The use of technology was really well done, and it felt realistic within the world the film set up. Even when things began to get weird, it still kept its foot firmly in reality, for both the good and the bad. Brewer was an easy character to sympathise with and when she tries to explain things that are going on, most people do believe her, but aren't really that bothered by it. It made for a refreshing change and actually added further to the mystery than making it any clearer. The incidental characters also helped in this regard. It had plenty of twists and turns, but I was a little disappointed with the ending, perhaps I missed something. 

 

Worth seeing for Brewer's great performance and a mature use of technology, without feeling the need to get silly. 

 

 

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Watched this with a friend last night. Not quite sure how to explain it. But the amount of pain and love that must have gone into its creation is pretty mindboggling. There's very little written about it out there, except to say that it was a travelling art piece where the public contrbuted to the animation.

Check the trailer out. It's.... something...
 

 

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Absence of Malice (1981)

 

A newspaper reporter prints a story, implicating a man in the murder of a union official, that will have far reaching effects for all concerned.

 

Sydney Pollack directs Paul Newman and Sally Field in this drama. Newman's life is turned upside down when Field's reports that he may have been involved in the disappearance of a union official. His father was a loan shark and his uncle is a noted member of the local mafia, so the odds are already stacked against him. Fields is initially unrepentant but the guilt of what she has done starts to weigh heavy on her, which is only confounded when Newman's life long friend becomes involved. While all this is going on, the justice department are trying to build a case, but struggling to make much headway, while the mafia are keeping a close eye to ensure Newman doesn't try and cut a deal.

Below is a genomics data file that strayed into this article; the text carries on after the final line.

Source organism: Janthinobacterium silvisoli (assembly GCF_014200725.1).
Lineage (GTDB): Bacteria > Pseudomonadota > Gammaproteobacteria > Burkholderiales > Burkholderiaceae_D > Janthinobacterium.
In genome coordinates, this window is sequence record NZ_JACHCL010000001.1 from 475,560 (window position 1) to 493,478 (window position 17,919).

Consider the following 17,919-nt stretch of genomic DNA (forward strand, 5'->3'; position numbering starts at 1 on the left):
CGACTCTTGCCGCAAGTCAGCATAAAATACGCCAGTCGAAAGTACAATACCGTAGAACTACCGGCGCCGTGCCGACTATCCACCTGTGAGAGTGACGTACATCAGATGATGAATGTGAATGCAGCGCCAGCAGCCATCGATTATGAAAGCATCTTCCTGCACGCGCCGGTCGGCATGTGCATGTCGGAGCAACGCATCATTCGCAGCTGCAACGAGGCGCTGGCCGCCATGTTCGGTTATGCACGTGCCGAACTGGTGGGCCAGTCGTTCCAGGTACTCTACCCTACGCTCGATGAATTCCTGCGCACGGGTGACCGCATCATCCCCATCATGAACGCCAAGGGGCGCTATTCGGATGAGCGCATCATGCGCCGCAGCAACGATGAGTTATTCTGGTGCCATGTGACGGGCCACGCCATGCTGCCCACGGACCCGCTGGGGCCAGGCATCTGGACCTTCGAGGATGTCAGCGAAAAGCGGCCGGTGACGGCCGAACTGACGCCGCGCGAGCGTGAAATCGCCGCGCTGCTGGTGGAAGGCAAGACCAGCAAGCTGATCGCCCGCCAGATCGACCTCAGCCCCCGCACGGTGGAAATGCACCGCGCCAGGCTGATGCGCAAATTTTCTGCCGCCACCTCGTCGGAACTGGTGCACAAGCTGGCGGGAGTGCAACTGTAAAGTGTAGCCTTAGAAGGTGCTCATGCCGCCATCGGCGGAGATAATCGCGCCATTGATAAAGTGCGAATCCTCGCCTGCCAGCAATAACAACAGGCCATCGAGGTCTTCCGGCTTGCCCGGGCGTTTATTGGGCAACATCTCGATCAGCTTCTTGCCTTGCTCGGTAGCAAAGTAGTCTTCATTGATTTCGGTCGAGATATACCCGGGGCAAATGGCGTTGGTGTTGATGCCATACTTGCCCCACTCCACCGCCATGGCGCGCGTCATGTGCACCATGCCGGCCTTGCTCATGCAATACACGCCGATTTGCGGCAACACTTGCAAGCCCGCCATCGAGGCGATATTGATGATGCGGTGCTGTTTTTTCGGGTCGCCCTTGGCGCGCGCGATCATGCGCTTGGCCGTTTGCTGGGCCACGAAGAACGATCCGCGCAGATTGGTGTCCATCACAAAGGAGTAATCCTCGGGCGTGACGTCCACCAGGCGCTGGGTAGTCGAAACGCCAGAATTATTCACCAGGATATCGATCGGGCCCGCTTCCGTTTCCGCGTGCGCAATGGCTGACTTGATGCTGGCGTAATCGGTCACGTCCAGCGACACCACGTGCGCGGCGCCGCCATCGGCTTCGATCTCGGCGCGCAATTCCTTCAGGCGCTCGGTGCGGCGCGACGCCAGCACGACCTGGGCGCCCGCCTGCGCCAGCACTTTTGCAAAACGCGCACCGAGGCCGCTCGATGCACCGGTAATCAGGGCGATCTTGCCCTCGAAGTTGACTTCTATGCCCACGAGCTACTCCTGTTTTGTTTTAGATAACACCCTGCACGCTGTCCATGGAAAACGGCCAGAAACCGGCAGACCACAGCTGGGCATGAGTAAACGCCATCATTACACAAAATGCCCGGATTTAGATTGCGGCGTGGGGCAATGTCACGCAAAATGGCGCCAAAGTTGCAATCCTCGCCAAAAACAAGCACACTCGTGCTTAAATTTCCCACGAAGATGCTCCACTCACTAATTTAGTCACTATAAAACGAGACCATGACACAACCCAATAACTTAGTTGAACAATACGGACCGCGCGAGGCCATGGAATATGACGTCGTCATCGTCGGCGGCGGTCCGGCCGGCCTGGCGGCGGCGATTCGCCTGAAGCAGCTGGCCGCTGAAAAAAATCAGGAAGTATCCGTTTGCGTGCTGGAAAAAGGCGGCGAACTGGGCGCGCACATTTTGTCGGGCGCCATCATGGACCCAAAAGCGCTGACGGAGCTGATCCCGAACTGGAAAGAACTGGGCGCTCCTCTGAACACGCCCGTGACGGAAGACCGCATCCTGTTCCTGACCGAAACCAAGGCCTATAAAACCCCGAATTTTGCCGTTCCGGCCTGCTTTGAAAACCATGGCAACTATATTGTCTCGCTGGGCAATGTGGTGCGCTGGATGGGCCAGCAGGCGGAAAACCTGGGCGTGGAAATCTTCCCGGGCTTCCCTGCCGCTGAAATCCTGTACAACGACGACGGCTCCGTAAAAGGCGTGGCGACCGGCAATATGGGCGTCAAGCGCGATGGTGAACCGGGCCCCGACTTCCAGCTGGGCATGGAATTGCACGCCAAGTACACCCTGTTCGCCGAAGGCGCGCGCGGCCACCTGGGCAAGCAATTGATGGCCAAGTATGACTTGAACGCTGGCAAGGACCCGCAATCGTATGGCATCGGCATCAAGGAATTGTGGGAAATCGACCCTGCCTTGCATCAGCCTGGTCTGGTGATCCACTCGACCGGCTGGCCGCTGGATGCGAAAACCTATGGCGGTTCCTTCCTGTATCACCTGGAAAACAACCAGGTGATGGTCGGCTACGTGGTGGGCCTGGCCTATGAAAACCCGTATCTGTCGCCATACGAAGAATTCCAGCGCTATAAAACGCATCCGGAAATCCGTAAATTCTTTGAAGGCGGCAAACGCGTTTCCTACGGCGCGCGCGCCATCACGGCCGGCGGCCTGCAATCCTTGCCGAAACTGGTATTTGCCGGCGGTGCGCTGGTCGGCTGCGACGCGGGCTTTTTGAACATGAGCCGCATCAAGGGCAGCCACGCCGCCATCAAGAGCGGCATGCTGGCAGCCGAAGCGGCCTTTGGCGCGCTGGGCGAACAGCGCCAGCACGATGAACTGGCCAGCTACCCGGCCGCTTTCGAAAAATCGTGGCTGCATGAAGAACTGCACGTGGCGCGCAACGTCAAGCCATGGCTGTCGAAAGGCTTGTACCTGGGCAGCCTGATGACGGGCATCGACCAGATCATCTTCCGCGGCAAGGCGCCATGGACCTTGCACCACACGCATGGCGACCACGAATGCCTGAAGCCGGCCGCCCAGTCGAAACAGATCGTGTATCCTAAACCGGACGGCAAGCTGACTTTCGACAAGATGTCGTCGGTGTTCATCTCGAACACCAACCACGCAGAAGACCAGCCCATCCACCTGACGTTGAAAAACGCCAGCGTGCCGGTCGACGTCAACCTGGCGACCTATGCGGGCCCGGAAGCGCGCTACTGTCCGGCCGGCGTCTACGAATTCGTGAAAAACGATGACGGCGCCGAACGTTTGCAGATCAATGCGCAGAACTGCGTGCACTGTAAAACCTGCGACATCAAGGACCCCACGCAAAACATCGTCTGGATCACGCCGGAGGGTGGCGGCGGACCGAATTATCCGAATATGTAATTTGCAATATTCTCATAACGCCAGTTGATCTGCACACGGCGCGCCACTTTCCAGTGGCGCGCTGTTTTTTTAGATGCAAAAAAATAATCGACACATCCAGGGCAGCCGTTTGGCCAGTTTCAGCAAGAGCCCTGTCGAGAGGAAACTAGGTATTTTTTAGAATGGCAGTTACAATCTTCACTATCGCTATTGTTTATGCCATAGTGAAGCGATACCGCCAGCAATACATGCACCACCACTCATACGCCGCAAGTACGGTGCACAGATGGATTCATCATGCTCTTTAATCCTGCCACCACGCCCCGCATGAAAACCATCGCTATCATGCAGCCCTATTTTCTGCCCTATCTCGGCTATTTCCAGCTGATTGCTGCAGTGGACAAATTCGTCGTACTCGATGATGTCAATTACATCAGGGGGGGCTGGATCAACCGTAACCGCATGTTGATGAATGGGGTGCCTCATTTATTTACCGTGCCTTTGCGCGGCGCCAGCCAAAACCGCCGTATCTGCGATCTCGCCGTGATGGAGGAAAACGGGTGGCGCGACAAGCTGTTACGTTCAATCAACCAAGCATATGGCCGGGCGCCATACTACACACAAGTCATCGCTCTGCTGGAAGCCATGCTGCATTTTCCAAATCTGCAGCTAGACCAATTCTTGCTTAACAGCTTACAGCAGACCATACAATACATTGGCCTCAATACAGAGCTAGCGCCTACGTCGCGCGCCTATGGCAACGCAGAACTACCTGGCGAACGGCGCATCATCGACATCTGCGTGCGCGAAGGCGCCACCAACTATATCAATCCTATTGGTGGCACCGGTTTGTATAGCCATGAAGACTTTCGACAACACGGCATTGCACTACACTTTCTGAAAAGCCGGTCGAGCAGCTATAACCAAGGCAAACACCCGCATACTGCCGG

This was excellent, with two great central performances by the leads, as well as sterling work from a strong supporting cast. It poses many big questions that are as relevant now as they were then. As one of the characters explains, once the news story is out there, there isn't any going back. The paper doesn't care if he's innocent, and even if he is, nothing will be done to show the public he was. It's a great moral dilemma and it was fascinating (and sad) to watch things unravel for so many people from one single story with barely anything to back it up. Sally Fields was tough, no nonsense and only focused on the story, never realising what will happen. Paul Newman is upstanding, angry and upset, and this comes to a head in a quite frightening scene. Only an actor of his calibre could pull off such a layered performance, and gain fear, respect and sympathy.